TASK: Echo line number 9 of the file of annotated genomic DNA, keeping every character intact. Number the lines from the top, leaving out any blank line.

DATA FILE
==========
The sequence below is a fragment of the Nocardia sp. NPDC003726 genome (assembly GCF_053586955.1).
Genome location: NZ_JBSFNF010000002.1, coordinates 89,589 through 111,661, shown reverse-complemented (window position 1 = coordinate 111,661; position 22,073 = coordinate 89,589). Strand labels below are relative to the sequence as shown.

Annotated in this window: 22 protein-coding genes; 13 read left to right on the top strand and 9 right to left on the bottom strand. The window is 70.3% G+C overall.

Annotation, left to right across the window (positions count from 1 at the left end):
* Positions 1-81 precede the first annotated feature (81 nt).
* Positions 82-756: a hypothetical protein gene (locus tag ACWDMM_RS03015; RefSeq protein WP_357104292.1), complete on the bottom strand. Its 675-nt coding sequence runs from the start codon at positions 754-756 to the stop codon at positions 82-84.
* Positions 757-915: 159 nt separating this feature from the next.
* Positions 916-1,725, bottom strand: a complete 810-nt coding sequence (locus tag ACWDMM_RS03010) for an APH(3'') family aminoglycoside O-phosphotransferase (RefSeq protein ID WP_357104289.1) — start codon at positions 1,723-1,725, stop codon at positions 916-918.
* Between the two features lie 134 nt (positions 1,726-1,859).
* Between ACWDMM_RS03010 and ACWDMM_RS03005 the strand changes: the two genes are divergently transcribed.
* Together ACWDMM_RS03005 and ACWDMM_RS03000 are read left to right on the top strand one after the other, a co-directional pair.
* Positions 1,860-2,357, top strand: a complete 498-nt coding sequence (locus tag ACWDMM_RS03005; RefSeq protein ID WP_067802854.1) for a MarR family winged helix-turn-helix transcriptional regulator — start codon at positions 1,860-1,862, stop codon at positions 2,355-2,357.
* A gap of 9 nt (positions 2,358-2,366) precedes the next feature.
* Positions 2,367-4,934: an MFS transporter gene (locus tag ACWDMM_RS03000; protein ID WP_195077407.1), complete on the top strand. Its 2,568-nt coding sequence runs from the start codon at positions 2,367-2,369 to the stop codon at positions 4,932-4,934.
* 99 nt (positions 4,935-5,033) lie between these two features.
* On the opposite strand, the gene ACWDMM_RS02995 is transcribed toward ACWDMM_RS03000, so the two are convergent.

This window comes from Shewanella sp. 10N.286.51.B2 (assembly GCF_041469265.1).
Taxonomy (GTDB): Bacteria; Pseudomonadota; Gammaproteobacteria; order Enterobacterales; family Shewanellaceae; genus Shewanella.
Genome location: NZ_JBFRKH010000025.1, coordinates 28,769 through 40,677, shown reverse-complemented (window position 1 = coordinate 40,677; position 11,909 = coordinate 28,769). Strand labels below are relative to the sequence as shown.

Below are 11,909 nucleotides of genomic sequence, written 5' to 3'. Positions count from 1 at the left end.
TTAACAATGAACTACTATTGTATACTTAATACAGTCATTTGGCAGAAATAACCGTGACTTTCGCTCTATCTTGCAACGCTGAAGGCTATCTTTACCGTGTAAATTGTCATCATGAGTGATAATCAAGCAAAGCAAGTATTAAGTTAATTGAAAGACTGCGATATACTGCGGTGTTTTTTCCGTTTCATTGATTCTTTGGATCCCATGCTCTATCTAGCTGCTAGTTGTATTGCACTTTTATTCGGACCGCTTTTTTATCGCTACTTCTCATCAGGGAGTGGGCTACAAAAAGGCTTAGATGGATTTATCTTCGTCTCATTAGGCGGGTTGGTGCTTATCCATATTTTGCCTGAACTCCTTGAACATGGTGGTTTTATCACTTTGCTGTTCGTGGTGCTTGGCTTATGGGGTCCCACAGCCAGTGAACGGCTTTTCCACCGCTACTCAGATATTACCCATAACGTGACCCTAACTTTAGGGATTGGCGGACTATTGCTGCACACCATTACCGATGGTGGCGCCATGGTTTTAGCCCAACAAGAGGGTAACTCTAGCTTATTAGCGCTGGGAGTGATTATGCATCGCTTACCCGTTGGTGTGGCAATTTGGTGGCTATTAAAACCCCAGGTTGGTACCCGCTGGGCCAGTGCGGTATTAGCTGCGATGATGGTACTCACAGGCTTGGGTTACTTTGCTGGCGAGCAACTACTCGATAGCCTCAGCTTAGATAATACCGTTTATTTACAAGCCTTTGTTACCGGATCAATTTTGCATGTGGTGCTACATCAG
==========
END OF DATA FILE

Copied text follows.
* Between the two features lie 134 nt (positions 1,726-1,859).